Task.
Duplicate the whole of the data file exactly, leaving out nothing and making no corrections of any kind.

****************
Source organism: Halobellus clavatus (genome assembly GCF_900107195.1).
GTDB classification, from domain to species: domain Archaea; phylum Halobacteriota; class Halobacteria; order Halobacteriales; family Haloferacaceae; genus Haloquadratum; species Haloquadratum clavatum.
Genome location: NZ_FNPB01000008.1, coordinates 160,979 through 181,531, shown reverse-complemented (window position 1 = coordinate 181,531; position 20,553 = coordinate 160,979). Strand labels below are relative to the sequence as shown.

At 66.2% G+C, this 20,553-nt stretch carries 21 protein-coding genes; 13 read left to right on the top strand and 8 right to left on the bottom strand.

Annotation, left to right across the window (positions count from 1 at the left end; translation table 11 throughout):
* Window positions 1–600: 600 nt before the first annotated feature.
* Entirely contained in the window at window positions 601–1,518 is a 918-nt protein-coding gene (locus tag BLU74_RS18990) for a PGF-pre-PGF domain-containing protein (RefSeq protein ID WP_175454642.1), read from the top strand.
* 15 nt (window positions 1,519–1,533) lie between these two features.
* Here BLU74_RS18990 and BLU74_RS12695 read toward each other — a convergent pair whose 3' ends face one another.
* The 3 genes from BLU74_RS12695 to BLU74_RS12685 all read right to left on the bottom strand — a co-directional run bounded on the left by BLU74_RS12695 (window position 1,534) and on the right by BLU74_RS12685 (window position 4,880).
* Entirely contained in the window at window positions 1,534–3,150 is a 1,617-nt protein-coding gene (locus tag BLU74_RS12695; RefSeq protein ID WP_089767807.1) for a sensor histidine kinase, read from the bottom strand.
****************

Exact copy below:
Source organism: Halobellus clavatus (genome assembly GCF_900107195.1).
GTDB classification, from domain to species: domain Archaea; phylum Halobacteriota; class Halobacteria; order Halobacteriales; family Haloferacaceae; genus Haloquadratum; species Haloquadratum clavatum.
Genome location: NZ_FNPB01000008.1, coordinates 160,979 through 181,531, shown reverse-complemented (window position 1 = coordinate 181,531; position 20,553 = coordinate 160,979). Strand labels below are relative to the sequence as shown.

At 66.2% G+C, this 20,553-nt stretch carries 21 protein-coding genes; 13 read left to right on the top strand and 8 right to left on the bottom strand.

Annotation, left to right across the window (positions count from 1 at the left end; translation table 11 throughout):
* Window positions 1–600: 600 nt before the first annotated feature.
* Entirely contained in the window at window positions 601–1,518 is a 918-nt protein-coding gene (locus tag BLU74_RS18990) for a PGF-pre-PGF domain-containing protein (RefSeq protein ID WP_175454642.1), read from the top strand.
* 15 nt (window positions 1,519–1,533) lie between these two features.
* Here BLU74_RS18990 and BLU74_RS12695 read toward each other — a convergent pair whose 3' ends face one another.
* The 3 genes from BLU74_RS12695 to BLU74_RS12685 all read right to left on the bottom strand — a co-directional run bounded on the left by BLU74_RS12695 (window position 1,534) and on the right by BLU74_RS12685 (window position 4,880).
* Entirely contained in the window at window positions 1,534–3,150 is a 1,617-nt protein-coding gene (locus tag BLU74_RS12695; RefSeq protein ID WP_089767807.1) for a sensor histidine kinase, read from the bottom strand.